BCS Tells Congress No College Football Playoffs

May 03, 2009 |

John Swofford, the Commissioner of the ACC and Coordinator of the BCS, told a Subcommittee of the House Energy and Commerce Committee on Friday, that a playoff tournament for College Football would “threaten the existence of celebrated bowl games.” Are you kidding me? That makes so mad I wanted to get up and smack him!

A playoff system would only enhance college football and the bowl games. There are currently 34 bowl games. That means that 68 of the 119 Division I teams made it to a bowl game last year. As fans, we already know most of the bowl games aren’t relevant. And yet we watch them! If your team is playing in a bowl game you watch them. If there is a bowl game on TV and we remember it, most of us will watch it. College football fans have and will continue to watch the lesser bowl games just for the fun and excitement of watching college football. Imagine if there was a playoff tournament, how much more excitement and interest would it generate? I know for sure I wouldn’t miss one game.

In order to hold a playoff tournament, some changes would need to be made. It would require teams to go back to a 10 game regular season schedule. The conferences could still have their championships games if they choose to do so. There would need to be 7 “Official” playoff bowl games. The current BSC Bowls: Rose, Orange, Fiesta, and Sugar could be joined by the Cotton, Gator, and Sun (Pick any other 3 bowls of your liking). A selection committee could be formed, similar to the one used for the NCAA Basketball Tournament. They would select the Great Eight, who would play in a true National Championship Tournament.

They could meet the weekend before Thanksgiving and make their selections. The committee should select the best 8 teams and should not be bound by conference tie-ins. If the SEC has 4 of the best teams in college football they should all go. If Utah, Boise St, and Notre Dame are 3 of the best teams they should go. Someone may still get snubbed but having a committee is the fairest way to select the best 8 teams for a real National Championship. After the committee chooses the eight playoff teams, the non-championship bowls could make their selections. There could be a selection show to reveal all of the known bowl match-ups the Sunday before Thanksgiving.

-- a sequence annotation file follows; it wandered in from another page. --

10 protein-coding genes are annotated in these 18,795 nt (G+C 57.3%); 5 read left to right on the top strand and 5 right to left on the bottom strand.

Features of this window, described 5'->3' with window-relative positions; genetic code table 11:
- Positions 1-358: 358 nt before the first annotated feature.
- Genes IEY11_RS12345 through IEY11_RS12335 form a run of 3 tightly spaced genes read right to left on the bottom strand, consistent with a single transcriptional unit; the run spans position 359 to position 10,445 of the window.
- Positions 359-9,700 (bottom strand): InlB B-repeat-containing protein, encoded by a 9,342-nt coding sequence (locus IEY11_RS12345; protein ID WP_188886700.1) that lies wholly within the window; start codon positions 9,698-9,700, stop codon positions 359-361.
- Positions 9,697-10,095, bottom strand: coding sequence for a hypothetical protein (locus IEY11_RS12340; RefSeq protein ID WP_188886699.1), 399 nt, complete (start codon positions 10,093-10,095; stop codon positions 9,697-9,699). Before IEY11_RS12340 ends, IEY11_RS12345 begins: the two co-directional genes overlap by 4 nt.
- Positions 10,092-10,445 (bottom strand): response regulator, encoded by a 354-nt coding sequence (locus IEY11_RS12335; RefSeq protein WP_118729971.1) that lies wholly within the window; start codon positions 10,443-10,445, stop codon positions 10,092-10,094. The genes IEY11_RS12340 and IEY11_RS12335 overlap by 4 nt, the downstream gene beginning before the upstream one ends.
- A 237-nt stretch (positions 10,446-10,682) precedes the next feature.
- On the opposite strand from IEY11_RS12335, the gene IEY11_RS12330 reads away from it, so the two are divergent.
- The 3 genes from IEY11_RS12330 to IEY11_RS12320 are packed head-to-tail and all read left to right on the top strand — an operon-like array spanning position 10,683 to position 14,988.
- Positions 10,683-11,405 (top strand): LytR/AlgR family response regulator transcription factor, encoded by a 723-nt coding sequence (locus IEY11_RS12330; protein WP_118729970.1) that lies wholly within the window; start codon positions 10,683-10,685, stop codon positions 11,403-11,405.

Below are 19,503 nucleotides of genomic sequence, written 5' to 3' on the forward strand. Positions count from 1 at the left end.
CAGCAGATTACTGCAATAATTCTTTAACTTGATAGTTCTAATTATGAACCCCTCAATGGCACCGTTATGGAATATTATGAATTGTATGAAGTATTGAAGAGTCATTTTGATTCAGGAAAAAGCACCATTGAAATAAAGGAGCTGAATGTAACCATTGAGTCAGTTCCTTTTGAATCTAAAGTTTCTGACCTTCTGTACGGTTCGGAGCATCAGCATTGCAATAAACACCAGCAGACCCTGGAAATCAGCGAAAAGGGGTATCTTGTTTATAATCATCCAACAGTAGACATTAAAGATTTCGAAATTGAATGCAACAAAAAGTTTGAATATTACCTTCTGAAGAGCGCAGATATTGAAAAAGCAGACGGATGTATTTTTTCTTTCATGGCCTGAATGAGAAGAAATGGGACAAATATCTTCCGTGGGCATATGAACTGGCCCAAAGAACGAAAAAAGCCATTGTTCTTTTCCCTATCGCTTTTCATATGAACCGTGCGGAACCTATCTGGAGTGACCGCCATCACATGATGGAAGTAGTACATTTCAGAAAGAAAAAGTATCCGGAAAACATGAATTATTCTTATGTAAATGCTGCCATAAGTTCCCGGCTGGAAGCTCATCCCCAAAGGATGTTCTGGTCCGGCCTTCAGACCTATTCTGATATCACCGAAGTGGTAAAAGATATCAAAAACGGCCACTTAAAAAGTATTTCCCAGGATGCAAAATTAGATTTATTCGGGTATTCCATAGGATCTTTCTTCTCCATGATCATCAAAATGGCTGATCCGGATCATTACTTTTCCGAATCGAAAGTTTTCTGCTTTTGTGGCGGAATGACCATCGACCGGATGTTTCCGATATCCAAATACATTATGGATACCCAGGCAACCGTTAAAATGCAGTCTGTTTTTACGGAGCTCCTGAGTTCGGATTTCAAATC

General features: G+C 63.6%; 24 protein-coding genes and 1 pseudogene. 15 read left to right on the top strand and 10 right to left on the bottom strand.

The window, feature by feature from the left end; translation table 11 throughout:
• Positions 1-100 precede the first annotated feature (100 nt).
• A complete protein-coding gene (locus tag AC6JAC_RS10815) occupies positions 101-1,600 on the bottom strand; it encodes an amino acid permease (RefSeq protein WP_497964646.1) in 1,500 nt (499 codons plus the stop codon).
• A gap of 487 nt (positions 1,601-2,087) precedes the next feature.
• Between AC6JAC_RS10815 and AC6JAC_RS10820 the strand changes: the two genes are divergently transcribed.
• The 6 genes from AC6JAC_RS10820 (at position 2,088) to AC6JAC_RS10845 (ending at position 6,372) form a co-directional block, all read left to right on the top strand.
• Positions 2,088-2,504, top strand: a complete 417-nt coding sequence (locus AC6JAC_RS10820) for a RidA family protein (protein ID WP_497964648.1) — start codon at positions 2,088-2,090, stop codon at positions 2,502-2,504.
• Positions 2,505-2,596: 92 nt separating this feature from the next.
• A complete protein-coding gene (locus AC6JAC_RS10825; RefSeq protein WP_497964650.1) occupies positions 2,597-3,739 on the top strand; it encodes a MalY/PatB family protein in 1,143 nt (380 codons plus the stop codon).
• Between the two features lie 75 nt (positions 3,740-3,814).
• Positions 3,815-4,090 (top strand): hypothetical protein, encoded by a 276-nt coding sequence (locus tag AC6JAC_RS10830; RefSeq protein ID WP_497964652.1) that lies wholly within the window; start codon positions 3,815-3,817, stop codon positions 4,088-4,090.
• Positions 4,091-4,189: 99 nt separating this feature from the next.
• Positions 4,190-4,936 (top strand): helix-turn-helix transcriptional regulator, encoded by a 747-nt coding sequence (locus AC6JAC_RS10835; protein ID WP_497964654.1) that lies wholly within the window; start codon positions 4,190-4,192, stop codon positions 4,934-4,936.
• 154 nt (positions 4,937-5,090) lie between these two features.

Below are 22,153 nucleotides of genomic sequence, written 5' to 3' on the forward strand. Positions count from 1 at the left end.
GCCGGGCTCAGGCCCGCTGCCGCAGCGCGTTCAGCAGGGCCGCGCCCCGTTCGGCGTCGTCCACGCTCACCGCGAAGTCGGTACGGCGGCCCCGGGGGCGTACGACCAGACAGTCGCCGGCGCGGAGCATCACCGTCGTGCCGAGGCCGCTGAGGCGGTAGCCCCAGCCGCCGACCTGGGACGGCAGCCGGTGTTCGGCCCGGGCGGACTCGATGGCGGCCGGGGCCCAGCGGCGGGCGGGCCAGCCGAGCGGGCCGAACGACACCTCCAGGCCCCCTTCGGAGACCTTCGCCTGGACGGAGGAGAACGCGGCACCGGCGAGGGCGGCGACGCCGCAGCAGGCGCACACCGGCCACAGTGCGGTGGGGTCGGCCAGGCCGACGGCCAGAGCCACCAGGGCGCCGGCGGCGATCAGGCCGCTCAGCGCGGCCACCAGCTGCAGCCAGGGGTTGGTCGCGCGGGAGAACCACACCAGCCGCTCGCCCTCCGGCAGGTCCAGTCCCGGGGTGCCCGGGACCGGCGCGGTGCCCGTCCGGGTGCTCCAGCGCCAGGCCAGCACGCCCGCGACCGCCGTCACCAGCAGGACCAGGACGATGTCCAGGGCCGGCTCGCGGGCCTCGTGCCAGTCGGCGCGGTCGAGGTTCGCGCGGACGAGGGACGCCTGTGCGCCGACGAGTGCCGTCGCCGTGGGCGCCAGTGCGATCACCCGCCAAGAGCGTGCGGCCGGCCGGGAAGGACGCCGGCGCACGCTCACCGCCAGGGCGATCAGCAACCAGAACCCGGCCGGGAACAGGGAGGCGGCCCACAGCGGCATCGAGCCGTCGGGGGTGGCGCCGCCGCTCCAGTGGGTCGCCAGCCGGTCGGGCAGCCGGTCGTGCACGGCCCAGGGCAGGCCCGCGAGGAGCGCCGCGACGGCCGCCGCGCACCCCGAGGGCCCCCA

This would allow the colleges to start making travel plans and selling tickets to their alumni. The networks could start planning their marketing and advertising campaigns. Teams could rest, injured players could heal, and the players could start to prepare for finals. None of the current bowl games would be left out. The non-playoff Bowl games would be played during the 2nd and 3rd week of December. The playoff bowls would start with 2 games each on the Thursday & Friday before the NFL Wildcard weekend. The winners would advance, with 1 game each on Thursday and Friday before the NFL Divisional Playoffs. The Championship game could be held the Sunday before the Super Bowl.

A major sticking point has been the concern for the player’s physical health and academic progress. The players in the championship game would play a total of 13 or 14 games depending if their conference holds a championship game. Compared to their current schedule, the players would play the same amount of games or 1 additional game. Teams would get more rest time then they currently receive. Most schools are out during the bowl season. For those schools that have restarted, the players should continue to receive academic support.

Having a playoff is the only way to crown a true National Champion. I am not sure why the college presidents and the conference commissioners are fighting so hard against having a playoff. I guess they’re afraid of losing control. It sounds as if they won’t change voluntarily, congress will force them to make a change. Mr. Swofford, I appeal to you to not fight the immovable force or you will be swept away. Or if I can quote another academic legend, Dean Wormer, “fat, drunk, and stupid is no way to go through life, son.”